Actual real life range

My wife and I have placed our deposit and our waiting for our new model S. I would like to know from the people already driving the car. What is your actual range in everyday drivin driving conditions, with weather, terrain, traffic. With a full charge. Thanks

It's a hard question to answer since we all have different lifestyles. it's like asking each person how much gas they you'st to use.

In a couple of weeks I'll be driving from Reno to Portland; the first leg of the trip, to the Mt. Shasta supercharger, is 228 miles. I think I'll make it if I drive at the speed limit.

With a full charge, driving from the Vacaville supercharger to my home in Reno (177 miles, 3000 feet of increased elevation), I arrive with about 40 miles of rated range left if I drive at 70 mph.

I know it is difficult. I am not asking what I will get I asking what you get

Between 200 and 250 miles on a charge on a recent trip, mostly dependent on elevation gain. On level ground, exceeding 260 miles is plausible, especially with lower speed limits.

I have a heavy foot and I get about 260 miles on a charge but that's keeping my avg energy in the 350-370 range. I I didn't punch it off the line at lights and move through traffic like a ghost on the interstate I would probably get more.

That sort of energy consumption wouldn't get you close to 260 miles--you'd need to be under 290 wh/m or thereabouts.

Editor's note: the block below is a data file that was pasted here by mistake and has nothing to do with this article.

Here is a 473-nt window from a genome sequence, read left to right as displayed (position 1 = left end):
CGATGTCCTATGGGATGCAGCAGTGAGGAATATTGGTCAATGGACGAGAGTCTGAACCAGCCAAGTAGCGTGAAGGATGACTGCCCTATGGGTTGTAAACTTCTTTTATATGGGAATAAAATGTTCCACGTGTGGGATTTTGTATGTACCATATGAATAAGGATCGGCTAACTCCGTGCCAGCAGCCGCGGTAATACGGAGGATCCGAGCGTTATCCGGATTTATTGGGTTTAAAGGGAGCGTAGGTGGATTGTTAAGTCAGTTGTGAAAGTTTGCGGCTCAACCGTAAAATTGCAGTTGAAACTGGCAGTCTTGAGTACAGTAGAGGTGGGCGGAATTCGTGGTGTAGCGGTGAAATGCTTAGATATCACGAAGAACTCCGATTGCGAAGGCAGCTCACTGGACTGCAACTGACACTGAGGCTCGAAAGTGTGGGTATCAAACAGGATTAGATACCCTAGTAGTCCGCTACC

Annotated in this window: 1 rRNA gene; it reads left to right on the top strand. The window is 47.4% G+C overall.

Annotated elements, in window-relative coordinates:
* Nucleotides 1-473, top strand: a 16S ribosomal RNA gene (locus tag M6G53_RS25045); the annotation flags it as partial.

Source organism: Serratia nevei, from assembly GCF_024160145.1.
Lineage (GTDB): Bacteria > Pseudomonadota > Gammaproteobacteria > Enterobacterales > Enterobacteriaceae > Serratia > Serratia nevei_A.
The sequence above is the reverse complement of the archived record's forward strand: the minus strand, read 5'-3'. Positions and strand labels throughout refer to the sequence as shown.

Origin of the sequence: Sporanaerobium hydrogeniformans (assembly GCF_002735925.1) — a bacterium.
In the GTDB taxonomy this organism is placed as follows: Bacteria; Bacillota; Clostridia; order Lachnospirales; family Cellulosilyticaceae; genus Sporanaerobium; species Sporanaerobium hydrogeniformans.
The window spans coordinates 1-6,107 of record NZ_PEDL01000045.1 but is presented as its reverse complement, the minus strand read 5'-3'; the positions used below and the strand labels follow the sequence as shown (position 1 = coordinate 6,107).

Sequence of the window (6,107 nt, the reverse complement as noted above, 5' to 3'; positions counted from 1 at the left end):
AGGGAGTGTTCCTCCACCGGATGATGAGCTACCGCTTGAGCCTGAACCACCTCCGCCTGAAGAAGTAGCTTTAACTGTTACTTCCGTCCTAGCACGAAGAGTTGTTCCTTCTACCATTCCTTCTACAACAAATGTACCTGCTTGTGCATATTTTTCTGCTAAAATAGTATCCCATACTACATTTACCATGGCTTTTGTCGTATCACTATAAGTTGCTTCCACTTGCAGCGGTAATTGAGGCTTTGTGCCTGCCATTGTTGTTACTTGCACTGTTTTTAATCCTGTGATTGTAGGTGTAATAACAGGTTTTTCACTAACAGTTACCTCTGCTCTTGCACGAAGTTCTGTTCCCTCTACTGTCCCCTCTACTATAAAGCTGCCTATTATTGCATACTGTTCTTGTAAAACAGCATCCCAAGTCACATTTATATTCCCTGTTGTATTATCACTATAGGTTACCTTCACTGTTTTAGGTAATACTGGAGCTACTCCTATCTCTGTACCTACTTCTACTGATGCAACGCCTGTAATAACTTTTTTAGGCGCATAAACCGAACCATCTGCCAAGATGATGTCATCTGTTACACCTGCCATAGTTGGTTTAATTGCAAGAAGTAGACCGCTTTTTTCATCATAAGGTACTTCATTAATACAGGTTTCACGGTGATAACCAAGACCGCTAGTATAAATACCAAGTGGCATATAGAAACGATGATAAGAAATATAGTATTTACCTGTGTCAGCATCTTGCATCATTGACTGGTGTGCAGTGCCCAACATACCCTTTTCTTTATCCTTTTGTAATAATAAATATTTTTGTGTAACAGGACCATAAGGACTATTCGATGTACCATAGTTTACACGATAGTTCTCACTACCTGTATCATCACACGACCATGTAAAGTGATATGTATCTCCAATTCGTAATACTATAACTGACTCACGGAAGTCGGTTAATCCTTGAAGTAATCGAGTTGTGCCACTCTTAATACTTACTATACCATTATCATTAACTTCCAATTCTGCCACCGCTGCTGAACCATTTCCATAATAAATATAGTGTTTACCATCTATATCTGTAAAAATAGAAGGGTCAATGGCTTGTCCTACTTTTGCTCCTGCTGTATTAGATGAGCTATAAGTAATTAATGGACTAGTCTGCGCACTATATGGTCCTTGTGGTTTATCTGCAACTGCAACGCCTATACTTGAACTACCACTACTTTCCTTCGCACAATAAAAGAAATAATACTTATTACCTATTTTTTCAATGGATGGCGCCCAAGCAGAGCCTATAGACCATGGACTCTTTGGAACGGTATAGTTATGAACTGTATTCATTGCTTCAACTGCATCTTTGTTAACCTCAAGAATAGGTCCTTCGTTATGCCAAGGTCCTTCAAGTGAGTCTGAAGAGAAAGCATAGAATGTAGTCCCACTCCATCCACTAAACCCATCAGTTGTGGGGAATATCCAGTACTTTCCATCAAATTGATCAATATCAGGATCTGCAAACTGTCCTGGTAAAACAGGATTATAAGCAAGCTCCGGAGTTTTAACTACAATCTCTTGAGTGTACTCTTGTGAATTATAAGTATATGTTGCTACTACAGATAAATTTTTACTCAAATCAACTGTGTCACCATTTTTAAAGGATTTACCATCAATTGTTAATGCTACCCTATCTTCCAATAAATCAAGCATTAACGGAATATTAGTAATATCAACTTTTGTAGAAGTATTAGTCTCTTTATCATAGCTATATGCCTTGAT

Thanks I forgot to tell you that we are purchasing the 85kw model

P likely has a lesser range than not. 19" tires are also more efficient.

Only have used full range a few times on trips. But if it's any help, we have an 85, charge to 90% daily, and don't even think twice about 200 miles. That's driving about an even mix of freeway & town.

Drive like a nut job during daily commute of less than 150 miles.

Drive like grandma during long trips involving superchargers visits.

They can both be achieved in harmony. Drive the car whichever way that give you the biggest grin. Unless the wife is sitting next to you...

I've had my S85 for 2.5 weeks and get pretty poor mileage. But I have a lead foot and drive in a lot of stop-and-go traffic. And it's been in the 20s at night, 30s during the day (except past two days). I've been averaging about 350-400 Wh-mi, but since the 5.9 update two days my mileage has worsened. I'm hoping it's a bug in the software.

I charge to 90% every night and leave the house with about 235 miles. I plug in every time come home.

Have range charged for a couple 200 mile trips. On one I got 234 miles driving cautiously. Did a security charge of 67 miles and returned home with 67 miles. Did a 198 mile trip and returned with about 40. These trips involved elevation changes. In general if you go 65 mph you can probably achieve parity if no elevation involved.